02 May 2024

A private equity roll-up bets on the future of UK craft beer

United Kingdom | Currently the market for craft beer is very tough and brewery failures are rising. But the private equity group Breal seems to believe that things will improve eventually and craft beer sales will rise again. Over the course of the past year, Breal has acquired four craft breweries on the cusp of going bust. Breal believes it can turn them around while adding more breweries to its portfolio in order to improve economies of scale.

In quick succession, Breal has rolled up breweries, including Black Sheep (May 2023) from Masham, Yorkshire, followed by London’s Brick (June 2023) and Brew By Numbers (August 2023), and most recently, in January, Purity from Great Alne, a village south of Birmingham. All four were in dire straits financially.

A shadow of their former selves

The three smaller ones – Brew by Numbers, Brick and Purity – were bought out of administration. However, the legacy craft brewery Black Sheep (founded in 1992) was sold in a “pre-packed administration deal”. One shareholder called the deal “daylight robbery”. Because when Black Sheep was taken private by Breal, more than 1,200 shareholders in the old company, plus creditors, plus various other companies and the government (i.e. taxpayers) were left high and dry: They are owed between GBP 4 million and GBP 5 million (USD 6.4 million).

In the days before the pandemic, Black Sheep sold an estimated 70 000 hl beer annually. Purity was a smaller outfit, and the London brewery Brick, observers say, may have been a 10 000 hl brand. Brew By Numbers reportedly sold 5 000 hl beer in 2018. That was in the old days. When acquired by Breal, Black Sheep fetched GBP 5 million, Purity GBP 2 million, and Brick GBP 318 000 (USD 402 000), according to reports. Figures for Brew By Numbers were not disclosed.

The PE treatment

Probably in an effort to stem losses, the two London breweries have since been closed, with staff being laid off and brew kits moved to Black Sheep’s site. Three of Black Sheep’s four pubs were also shuttered and several key people have left. The Evening Standard newspaper summed up Breal’s strategy as: “snap [them] up on the cheap, sack the staff, close the brewery and keep the label alive by using another brewery up north.”

To cope with the new volume, Black Sheep’s capacity will be increased with the help of a GBP 1 million capital injection. But will consumers take to the re-location of the London breweries kindly? “Who will drink Brick beer if it is not made in South London?” many observers wonder.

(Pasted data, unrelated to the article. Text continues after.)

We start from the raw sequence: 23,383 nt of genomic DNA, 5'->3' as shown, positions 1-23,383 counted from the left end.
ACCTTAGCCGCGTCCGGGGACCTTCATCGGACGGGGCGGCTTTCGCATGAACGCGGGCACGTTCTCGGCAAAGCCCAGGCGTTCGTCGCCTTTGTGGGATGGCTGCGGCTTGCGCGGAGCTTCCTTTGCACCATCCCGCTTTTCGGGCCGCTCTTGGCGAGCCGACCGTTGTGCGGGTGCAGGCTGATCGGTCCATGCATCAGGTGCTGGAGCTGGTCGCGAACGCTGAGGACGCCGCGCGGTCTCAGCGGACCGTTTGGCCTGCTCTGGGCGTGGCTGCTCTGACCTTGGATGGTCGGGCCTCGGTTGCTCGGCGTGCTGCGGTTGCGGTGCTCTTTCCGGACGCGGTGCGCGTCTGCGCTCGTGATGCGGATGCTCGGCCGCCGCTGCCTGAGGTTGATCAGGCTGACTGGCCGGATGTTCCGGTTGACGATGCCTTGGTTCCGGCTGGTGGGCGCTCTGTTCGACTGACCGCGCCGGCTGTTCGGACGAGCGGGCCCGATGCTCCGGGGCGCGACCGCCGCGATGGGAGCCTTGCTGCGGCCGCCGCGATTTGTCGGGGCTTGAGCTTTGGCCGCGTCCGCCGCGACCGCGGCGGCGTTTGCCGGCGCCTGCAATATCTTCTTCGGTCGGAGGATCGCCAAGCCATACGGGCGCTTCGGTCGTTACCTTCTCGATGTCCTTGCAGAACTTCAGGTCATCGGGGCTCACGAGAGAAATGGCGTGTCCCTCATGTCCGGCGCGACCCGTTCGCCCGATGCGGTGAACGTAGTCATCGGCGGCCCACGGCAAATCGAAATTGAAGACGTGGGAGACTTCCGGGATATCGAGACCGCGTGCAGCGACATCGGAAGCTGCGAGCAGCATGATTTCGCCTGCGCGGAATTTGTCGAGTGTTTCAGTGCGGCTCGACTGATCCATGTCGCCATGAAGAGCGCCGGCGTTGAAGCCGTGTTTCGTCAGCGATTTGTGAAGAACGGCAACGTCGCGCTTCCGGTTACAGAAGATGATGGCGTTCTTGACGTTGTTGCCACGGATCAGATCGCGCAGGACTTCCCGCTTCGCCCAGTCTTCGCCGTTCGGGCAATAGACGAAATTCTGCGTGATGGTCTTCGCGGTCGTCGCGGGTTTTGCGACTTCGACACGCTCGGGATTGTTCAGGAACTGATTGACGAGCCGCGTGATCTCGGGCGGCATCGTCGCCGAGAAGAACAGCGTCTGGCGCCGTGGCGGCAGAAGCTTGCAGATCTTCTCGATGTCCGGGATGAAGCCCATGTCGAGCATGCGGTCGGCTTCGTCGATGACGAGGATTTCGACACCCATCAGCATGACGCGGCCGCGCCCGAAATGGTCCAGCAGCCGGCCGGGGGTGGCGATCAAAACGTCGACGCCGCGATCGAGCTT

Why choose Keystone as company name?

In a rather bizarre move, at the end of February, Breal was renamed Keystone Brewing Group. Obviously, the keystone is an architectural element which supports an arch. In similar fashion, “Keystone Brewing Group is dedicated to supporting and nurturing both established and emerging brands within its portfolio,” the group’s new CEO, Mark Williams, was quoted as saying.

But why on earth choose Keystone? The brand name is widely used, but the best-known Keystone brand within the beer space is a budget brand owned by Molson Coors in the US, and notorious for its copyright infringement spat with San Diego’s craft brewer Stone. In 2022, after a lengthy court battle, Molson Coors was ordered to pay Stone USD 56 million in damages.

The CEO’s background: unknown

Perhaps the US scandal had escaped Breal and its Keystone CEO, about whom nothing is known in the industry, except that he is 57 years old and the sole officer on Keystone’s board of directors. Keystone’s new CFO, the former Managing Director of Purity, John Hunt, is not a member (per its official registration in Companies House). It was equally deemed very strange that on a recent meet and greet with the press, Mr Williams, on 23 March, refused to have his photo taken by the Yorkshire Post, a newspaper.

Breal’s founders are colourful figures. According to the Evening Standard, Brent Osborne and Alan McLaren were two Landsbanki directors - the Icelandic bank which spectacularly collapsed during the Financial Crisis 2008/2009, although the two were innocent parties and not responsible for Landsbanki’s problems. After the recession, the two got together and assembled their own private equity business called Breal in 2013. In the past, Breal has reportedly worked with the steel and aviation sectors. Incidentally, Mr Osborne has written and self-published an “adult novel”, called The Fascination, under the pen name Bob Renterson. It invites readers to “enter the seedy and erotically charged world of money, power, greed and addiction” and has a plotline where “bankers are finally getting what’s been coming to them,” the website thedrinksbusiness.com said.

On the lookout for more struggling breweries

Several industry insiders think that Breal and Keystone may understand spreadsheets but not the brewing industry. Mr Williams let it be known that he plans to roll up more craft breweries as he quadruples Keystone’s revenues to GBP 100 million by 2028.

He also told the beer writer Roger Protz that it is part of the Breal Group’s philosophy to eventually sell off some if its acquisitions when they are working successfully. This suggests some breweries rescued by Keystone could be hived off after a few years. The big question remains, though: Who will he sell them to?

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